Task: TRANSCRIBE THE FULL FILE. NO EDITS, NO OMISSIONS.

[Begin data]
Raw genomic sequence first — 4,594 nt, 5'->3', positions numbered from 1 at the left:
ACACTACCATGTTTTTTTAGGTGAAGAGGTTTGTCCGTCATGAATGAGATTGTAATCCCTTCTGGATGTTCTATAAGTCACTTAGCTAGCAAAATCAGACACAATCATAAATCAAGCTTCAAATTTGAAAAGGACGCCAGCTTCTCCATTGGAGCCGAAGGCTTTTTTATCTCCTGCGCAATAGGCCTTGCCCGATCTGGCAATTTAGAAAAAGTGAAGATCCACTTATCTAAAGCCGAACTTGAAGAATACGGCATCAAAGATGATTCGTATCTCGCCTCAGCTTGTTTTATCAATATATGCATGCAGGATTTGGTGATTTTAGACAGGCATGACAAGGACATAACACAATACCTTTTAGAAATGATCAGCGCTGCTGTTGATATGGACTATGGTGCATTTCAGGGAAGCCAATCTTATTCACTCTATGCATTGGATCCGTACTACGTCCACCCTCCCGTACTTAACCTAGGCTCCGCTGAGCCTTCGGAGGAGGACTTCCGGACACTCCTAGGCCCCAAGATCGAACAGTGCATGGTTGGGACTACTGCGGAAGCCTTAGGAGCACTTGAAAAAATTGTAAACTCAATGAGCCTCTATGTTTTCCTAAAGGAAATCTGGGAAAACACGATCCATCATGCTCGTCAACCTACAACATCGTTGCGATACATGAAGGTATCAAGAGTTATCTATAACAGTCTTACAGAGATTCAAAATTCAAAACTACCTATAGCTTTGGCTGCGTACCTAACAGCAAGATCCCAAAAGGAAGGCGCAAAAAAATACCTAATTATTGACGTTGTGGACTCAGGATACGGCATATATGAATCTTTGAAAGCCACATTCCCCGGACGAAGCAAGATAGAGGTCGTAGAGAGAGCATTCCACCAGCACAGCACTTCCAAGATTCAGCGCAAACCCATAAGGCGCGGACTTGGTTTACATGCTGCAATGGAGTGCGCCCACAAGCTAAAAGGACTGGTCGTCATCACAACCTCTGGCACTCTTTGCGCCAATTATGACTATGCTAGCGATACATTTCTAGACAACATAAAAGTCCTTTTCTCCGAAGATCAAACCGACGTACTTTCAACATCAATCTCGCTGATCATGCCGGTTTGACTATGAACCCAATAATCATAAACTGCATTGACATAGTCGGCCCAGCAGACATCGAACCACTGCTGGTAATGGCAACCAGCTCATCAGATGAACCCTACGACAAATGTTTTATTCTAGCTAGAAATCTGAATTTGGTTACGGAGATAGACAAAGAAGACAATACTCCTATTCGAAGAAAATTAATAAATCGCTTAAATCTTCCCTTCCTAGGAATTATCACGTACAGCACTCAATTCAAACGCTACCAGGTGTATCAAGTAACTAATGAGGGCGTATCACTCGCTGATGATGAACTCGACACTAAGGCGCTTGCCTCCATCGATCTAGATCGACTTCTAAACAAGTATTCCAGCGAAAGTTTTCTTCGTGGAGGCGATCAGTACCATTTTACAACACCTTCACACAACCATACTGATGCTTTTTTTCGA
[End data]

Raw genomic sequence first — 4,594 nt, 5'->3', positions numbered from 1 at the left:
ACACTACCATGTTTTTTTAGGTGAAGAGGTTTGTCCGTCATGAATGAGATTGTAATCCCTTCTGGATGTTCTATAAGTCACTTAGCTAGCAAAATCAGACACAATCATAAATCAAGCTTCAAATTTGAAAAGGACGCCAGCTTCTCCATTGGAGCCGAAGGCTTTTTTATCTCCTGCGCAATAGGCCTTGCCCGATCTGGCAATTTAGAAAAAGTGAAGATCCACTTATCTAAAGCCGAACTTGAAGAATACGGCATCAAAGATGATTCGTATCTCGCCTCAGCTTGTTTTATCAATATATGCATGCAGGATTTGGTGATTTTAGACAGGCATGACAAGGACATAACACAATACCTTTTAGAAATGATCAGCGCTGCTGTTGATATGGACTATGGTGCATTTCAGGGAAGCCAATCTTATTCACTCTATGCATTGGATCCGTACTACGTCCACCCTCCCGTACTTAACCTAGGCTCCGCTGAGCCTTCGGAGGAGGACTTCCGGACACTCCTAGGCCCCAAGATCGAACAGTGCATGGTTGGGACTACTGCGGAAGCCTTAGGAGCACTTGAAAAAATTGTAAACTCAATGAGCCTCTATGTTTTCCTAAAGGAAATCTGGGAAAACACGATCCATCATGCTCGTCAACCTACAACATCGTTGCGATACATGAAGGTATCAAGAGTTATCTATAACAGTCTTACAGAGATTCAAAATTCAAAACTACCTATAGCTTTGGCTGCGTACCTAACAGCAAGATCCCAAAAGGAAGGCGCAAAAAAATACCTAATTATTGACGTTGTGGACTCAGGATACGGCATATATGAATCTTTGAAAGCCACATTCCCCGGACGAAGCAAGATAGAGGTCGTAGAGAGAGCATTCCACCAGCACAGCACTTCCAAGATTCAGCGCAAACCCATAAGGCGCGGACTTGGTTTACATGCTGCAATGGAGTGCGCCCACAAGCTAAAAGGACTGGTCGTCATCACAACCTCTGGCACTCTTTGCGCCAATTATGACTATGCTAGCGATACATTTCTAGACAACATAAAAGTCCTTTTCTCCGAAGATCAAACCGACGTACTTTCAACATCAATCTCGCTGATCATGCCGGTTTGACTATGAACCCAATAATCATAAACTGCATTGACATAGTCGGCCCAGCAGACATCGAACCACTGCTGGTAATGGCAACCAGCTCATCAGATGAACCCTACGACAAATGTTTTATTCTAGCTAGAAATCTGAATTTGGTTACGGAGATAGACAAAGAAGACAATACTCCTATTCGAAGAAAATTAATAAATCGCTTAAATCTTCCCTTCCTAGGAATTATCACGTACAGCACTCAATTCAAACGCTACCAGGTGTATCAAGTAACTAATGAGGGCGTATCACTCGCTGATGATGAACTCGACACTAAGGCGCTTGCCTCCATCGATCTAGATCGACTTCTAAACAAGTATTCCAGCGAAAGTTTTCTTCGTGGAGGCGATCAGTACCATTTTACAACACCTTCACACAACCATACTGATGCTTTTTTTCGA